Fatty Diet Preventing Seizures May Lead to Epilepsy Drugs

A fatty diet that helps control epileptic seizures may do so by triggering a chemical change in the brain, a discovery that could lead to new treatments, according to a Harvard University study.

The diet may force a protein to switch the brain’s fuel to fat byproducts called ketones from its preferred energy, glucose, according to a study in genetically manipulated mice in the journal Neuron. Making the brain operate on ketones is known to shut down overexcited neurons that cause seizures.

This so-called ketogenic diet is used by epilepsy patients who aren’t helped by seizure-reducing drugs. The patients are only allowed a saltine cracker’s worth of carbohydrates daily, said Gary Yellen, a study author. That’s hard to do, and new treatments based on the diet’s effects in the body may lead to better control of seizures, he said.

“There are kids who go off this diet because they and their parents can’t manage it,” said Yellen, a professor of neurobiology at Harvard Medical School in Boston. “Having a pharmaceutical to help them would be important.”

Epilepsy is a brain disorder that causes repeated seizures, where neurons fire in a disorganized and sudden way, according to the National Institutes of Health. About 3 million Americans are epileptic, according to the Landover, Maryland-based Epilepsy Foundation, an advocacy group.

Mimicking the Protein

Yellen’s coauthor, Nika Danial, an assistant professor of cell biology at the Dana-Farber Cancer Institute, is working on mimicking the protein. That may lead to a treatment, or help researchers look through chemical libraries for something similar, she said.

The diet is very high in fat, with some protein and almost no carbohydrates, triggering the body to use fat as its source of energy and imitating the effects of starvation on the body. That releases ketones, which can provide energy to the brain in lieu of sugar.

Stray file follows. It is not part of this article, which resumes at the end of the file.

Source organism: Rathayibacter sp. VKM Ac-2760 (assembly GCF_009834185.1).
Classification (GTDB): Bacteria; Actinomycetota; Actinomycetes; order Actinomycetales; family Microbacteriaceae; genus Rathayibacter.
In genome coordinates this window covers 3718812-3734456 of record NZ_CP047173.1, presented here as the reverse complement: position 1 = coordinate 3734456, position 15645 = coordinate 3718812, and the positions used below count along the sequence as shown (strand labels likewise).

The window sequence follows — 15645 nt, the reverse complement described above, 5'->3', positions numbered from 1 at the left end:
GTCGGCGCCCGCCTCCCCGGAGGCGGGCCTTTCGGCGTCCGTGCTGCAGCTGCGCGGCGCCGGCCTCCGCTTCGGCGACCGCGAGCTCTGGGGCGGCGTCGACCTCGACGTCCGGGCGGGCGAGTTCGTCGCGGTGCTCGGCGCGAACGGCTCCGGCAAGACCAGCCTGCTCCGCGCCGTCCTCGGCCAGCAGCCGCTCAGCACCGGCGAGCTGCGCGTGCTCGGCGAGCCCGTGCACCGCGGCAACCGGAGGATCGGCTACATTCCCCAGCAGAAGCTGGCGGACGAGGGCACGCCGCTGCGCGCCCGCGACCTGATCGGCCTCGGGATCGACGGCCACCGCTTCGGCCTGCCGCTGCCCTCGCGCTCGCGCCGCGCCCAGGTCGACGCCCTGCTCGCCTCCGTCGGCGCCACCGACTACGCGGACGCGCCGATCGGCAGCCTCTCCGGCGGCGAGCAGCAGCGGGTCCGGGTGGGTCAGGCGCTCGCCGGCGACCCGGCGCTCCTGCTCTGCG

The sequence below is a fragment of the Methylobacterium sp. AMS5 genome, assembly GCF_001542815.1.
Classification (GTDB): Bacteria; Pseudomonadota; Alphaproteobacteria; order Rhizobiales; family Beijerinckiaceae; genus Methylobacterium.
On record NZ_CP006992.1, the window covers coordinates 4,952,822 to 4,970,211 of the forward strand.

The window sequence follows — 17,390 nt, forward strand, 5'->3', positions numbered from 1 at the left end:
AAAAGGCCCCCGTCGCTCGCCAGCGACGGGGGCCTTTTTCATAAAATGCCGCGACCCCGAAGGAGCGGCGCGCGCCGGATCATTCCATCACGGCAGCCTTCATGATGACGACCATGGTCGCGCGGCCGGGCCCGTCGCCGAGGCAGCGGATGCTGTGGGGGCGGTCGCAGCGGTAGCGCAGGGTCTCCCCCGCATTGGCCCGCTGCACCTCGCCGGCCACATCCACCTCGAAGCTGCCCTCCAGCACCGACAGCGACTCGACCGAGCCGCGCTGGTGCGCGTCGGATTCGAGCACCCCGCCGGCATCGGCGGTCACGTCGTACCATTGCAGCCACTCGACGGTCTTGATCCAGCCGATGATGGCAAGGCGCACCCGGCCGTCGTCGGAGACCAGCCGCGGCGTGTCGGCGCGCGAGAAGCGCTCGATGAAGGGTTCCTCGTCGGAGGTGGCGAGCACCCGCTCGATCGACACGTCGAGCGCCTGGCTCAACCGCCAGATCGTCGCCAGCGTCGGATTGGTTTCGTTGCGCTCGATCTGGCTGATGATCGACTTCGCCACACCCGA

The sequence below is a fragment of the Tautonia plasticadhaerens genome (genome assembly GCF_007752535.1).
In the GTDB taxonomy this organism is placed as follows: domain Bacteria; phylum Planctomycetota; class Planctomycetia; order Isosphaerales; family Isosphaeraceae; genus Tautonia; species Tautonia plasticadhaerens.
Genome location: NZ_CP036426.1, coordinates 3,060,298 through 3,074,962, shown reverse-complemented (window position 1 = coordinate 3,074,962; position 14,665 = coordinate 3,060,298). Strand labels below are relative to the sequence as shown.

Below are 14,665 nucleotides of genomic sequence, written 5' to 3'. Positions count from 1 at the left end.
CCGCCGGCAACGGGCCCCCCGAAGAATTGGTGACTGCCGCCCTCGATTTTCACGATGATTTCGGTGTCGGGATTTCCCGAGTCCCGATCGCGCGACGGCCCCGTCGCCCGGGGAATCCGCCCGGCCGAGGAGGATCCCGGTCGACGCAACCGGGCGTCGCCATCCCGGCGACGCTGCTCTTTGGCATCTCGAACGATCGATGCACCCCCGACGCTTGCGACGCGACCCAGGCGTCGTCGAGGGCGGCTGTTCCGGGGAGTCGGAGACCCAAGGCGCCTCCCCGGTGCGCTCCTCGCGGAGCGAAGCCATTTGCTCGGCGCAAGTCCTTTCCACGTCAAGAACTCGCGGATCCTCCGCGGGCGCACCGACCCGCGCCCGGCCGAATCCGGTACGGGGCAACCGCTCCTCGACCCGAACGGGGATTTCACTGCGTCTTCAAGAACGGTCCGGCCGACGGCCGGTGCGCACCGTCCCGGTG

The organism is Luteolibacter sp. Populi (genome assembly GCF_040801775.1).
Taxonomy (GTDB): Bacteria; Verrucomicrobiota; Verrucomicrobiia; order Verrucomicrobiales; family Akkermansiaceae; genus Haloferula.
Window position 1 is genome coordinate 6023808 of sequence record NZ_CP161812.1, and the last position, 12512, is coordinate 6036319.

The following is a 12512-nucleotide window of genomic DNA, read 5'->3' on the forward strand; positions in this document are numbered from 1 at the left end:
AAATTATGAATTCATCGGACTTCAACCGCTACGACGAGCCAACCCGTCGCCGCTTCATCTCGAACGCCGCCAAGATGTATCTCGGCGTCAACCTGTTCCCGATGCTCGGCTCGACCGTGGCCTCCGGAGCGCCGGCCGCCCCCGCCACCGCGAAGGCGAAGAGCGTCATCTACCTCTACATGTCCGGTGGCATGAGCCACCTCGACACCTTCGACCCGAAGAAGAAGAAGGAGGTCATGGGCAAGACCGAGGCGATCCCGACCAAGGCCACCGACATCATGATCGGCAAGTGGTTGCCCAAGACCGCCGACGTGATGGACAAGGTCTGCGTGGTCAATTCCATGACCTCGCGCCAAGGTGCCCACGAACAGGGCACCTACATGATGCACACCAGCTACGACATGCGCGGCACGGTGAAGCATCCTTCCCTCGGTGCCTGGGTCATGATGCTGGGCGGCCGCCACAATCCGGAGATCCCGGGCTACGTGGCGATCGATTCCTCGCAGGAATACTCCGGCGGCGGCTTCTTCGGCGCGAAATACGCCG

In epileptic mice, the scientists tinkered with a protein called BCL-2-associated agonist of cell death, or BAD, to promote ketones and lower levels of glucose. While their seizures decreased, there was no effect in mice that had been genetically altered to take out the protein, providing evidence for how it worked, according to the study.

The switch is much like changing from diesel to unleaded fuel, causing fewer seizures, Yellen said. Something about the swap prevents neurons from firing too much, though the full extent of the changes isn’t clear. Additionally, a ketogenic diet may be effective in some neurodegenerative disorders, Danial said.

“This could have broader implications for the protective effects of being able to reprogram what the brain burns,” Danial said.

The study was funded by Harvard Catalyst, Citizens United for Research in Epilepsy, and the NIH.

To contact the reporter on this story: Elizabeth Lopatto in New York at elopatto@bloomberg.net.

To contact the editor responsible for this story: Reg Gale at rgale5@bloomberg.net.

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